The Birth of Jesus
December 23, 2007
Now the birth of Jesus the Messiah took place in this way. When his mother Mary had been engaged to Joseph, but before they lived together, she was found to be with child from the Holy Spirit. Her husband Joseph, being a righteous man and unwilling to expose her to public disgrace, planned to divorce her quietly. But just when he had resolved to do this, an angel of the Lord appeared to him in a dream and said, "Joseph, son of David, do not be afraid to take Mary as your wife, for the child conceived in her is from the Holy Spirit. She will bear a son, and you will name him Jesus, for he will save his people from their sins." This took place to fulfill what had been spoken by the Lord through the prophet: "See, the virgin will conceive and bear a son, and they will name him Immanuel," which means, "God with us." When Joseph awoke from his sleep, he did as the angel of the Lord commanded him; he took her as his wife, but had no marital relations with her until she had borne a son; and he named him Jesus.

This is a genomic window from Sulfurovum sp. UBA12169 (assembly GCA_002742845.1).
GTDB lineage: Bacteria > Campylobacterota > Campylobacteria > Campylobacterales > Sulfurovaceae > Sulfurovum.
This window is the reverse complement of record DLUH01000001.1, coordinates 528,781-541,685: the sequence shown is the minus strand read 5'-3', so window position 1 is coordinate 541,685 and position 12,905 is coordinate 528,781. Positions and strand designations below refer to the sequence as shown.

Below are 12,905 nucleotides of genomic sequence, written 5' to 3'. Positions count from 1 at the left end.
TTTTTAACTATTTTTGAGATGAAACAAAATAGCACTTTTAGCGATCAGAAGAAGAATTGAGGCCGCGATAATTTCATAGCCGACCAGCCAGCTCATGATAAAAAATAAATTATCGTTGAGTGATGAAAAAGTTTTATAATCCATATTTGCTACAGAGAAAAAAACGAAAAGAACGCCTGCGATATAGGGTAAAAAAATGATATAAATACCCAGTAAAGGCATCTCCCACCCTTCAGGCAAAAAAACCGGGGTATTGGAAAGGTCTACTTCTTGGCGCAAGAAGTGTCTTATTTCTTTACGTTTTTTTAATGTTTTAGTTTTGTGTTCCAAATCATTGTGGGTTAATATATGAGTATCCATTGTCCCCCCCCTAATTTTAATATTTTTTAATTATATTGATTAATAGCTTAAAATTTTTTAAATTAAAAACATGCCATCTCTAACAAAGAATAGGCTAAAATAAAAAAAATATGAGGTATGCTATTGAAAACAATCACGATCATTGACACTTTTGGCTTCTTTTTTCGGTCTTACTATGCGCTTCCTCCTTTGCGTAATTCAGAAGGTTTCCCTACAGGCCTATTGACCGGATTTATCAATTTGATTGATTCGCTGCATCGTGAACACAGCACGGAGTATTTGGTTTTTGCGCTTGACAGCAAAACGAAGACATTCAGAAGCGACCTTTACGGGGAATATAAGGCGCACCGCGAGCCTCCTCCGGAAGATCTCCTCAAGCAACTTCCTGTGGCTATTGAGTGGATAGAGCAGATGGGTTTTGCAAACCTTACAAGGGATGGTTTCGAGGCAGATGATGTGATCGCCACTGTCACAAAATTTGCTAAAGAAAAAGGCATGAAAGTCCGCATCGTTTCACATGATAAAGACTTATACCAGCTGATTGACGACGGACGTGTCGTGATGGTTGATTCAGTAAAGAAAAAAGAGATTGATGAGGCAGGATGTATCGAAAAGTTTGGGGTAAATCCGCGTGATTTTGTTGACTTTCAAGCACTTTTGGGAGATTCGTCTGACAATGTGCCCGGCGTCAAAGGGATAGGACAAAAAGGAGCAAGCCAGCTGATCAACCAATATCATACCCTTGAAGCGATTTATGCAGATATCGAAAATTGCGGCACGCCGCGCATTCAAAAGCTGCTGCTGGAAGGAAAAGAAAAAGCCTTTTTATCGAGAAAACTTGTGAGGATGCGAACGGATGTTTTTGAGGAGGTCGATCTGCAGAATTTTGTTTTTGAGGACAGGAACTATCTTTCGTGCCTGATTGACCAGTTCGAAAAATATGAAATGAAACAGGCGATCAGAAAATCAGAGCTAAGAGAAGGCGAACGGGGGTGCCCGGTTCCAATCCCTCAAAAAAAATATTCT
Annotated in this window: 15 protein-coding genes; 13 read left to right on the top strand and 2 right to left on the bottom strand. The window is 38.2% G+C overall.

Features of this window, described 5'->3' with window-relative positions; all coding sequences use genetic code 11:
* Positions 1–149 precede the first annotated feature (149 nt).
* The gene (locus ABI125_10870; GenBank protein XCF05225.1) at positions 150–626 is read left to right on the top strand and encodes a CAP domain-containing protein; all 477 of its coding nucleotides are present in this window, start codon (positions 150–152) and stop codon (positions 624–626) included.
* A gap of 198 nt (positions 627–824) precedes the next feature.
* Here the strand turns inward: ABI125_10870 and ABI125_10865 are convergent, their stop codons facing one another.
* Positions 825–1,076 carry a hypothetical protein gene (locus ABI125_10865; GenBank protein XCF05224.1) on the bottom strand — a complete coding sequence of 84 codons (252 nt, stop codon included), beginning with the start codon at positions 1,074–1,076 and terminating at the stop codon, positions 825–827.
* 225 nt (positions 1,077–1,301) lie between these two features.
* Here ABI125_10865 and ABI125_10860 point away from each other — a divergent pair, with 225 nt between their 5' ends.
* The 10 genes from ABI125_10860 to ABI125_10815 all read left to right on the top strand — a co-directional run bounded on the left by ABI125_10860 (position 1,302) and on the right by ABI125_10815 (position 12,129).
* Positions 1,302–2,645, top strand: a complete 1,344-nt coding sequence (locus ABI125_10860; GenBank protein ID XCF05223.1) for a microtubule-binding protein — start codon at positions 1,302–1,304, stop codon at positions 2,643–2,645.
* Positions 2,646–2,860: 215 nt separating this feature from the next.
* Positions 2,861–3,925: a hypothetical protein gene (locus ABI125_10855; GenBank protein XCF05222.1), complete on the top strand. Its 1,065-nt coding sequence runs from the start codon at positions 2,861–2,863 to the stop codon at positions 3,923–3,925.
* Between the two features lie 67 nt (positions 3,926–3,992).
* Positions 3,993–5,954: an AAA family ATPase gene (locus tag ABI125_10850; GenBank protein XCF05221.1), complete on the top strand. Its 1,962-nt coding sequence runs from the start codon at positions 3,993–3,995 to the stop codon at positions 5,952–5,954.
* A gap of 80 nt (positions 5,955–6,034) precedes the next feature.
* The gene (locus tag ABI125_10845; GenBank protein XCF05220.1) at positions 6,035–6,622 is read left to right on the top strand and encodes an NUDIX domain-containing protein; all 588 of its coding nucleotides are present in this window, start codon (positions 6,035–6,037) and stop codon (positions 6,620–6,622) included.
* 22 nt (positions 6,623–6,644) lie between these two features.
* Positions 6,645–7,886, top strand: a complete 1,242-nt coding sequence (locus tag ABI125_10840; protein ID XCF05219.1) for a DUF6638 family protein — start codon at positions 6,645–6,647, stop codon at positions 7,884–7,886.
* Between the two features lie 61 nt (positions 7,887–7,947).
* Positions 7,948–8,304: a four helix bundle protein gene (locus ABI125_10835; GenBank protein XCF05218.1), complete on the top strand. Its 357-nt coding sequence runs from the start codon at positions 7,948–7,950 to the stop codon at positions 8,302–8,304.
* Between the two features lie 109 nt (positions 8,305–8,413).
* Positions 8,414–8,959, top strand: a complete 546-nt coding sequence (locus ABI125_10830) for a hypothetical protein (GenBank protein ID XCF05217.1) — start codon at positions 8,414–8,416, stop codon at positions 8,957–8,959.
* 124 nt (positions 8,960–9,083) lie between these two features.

When Moses first approached the burning bush he was admonished by God, out of the midst of it, to take off his shoes because the place on which he was standing was holy ground. So also does the voice of God call on each of us to remove every base feeling and unworthy thought from our minds when we approach the subject of the miraculous birth of our Lord and Savior, Jesus Christ; for here we, too, stand on holy ground. We can only begin to understand the virgin birth if our hearts and minds are open to the influence of love and truth, which are our highest instincts--our spirituality, the highest element of our humanity.